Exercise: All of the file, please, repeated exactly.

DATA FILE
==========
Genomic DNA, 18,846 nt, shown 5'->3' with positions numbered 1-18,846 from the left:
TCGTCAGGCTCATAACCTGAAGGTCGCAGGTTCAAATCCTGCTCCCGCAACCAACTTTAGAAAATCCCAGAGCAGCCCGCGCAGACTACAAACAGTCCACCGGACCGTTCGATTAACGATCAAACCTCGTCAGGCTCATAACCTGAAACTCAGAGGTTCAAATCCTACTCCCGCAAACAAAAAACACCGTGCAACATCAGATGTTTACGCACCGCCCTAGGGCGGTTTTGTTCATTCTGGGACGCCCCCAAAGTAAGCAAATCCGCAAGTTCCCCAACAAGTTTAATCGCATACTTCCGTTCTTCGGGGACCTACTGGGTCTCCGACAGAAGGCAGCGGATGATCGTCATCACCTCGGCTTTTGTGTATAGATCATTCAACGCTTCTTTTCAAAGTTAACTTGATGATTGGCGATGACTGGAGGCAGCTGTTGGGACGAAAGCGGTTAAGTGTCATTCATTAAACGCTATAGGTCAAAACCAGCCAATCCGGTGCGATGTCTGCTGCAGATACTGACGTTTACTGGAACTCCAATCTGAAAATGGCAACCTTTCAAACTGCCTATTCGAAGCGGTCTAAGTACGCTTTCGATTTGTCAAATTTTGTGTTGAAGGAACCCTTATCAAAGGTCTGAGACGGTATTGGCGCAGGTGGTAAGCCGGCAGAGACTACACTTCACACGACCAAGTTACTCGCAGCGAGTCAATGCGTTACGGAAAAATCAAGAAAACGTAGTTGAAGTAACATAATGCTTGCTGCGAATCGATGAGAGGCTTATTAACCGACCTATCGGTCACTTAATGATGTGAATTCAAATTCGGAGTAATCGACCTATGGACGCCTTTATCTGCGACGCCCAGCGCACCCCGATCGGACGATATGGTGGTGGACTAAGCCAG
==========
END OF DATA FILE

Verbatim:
Genomic DNA, 18,846 nt, shown 5'->3' with positions numbered 1-18,846 from the left:
TCGTCAGGCTCATAACCTGAAGGTCGCAGGTTCAAATCCTGCTCCCGCAACCAACTTTAGAAAATCCCAGAGCAGCCCGCGCAGACTACAAACAGTCCACCGGACCGTTCGATTAACGATCAAACCTCGTCAGGCTCATAACCTGAAACTCAGAGGTTCAAATCCTACTCCCGCAAACAAAAAACACCGTGCAACATCAGATGTTTACGCACCGCCCTAGGGCGGTTTTGTTCATTCTGGGACGCCCCCAAAGTAAGCAAATCCGCAAGTTCCCCAACAAGTTTAATCGCATACTTCCGTTCTTCGGGGACCTACTGGGTCTCCGACAGAAGGCAGCGGATGATCGTCATCACCTCGGCTTTTGTGTATAGATCATTCAACGCTTCTTTTCAAAGTTAACTTGATGATTGGCGATGACTGGAGGCAGCTGTTGGGACGAAAGCGGTTAAGTGTCATTCATTAAACGCTATAGGTCAAAACCAGCCAATCCGGTGCGATGTCTGCTGCAGATACTGACGTTTACTGGAACTCCAATCTGAAAATGGCAACCTTTCAAACTGCCTATTCGAAGCGGTCTAAGTACGCTTTCGATTTGTCAAATTTTGTGTTGAAGGAACCCTTATCAAAGGTCTGAGACGGTATTGGCGCAGGTGGTAAGCCGGCAGAGACTACACTTCACACGACCAAGTTACTCGCAGCGAGTCAATGCGTTACGGAAAAATCAAGAAAACGTAGTTGAAGTAACATAATGCTTGCTGCGAATCGATGAGAGGCTTATTAACCGACCTATCGGTCACTTAATGATGTGAATTCAAATTCGGAGTAATCGACCTATGGACGCCTTTATCTGCGACGCCCAGCGCACCCCGATCGGACGATATGGTGGTGGACTAAGCCAG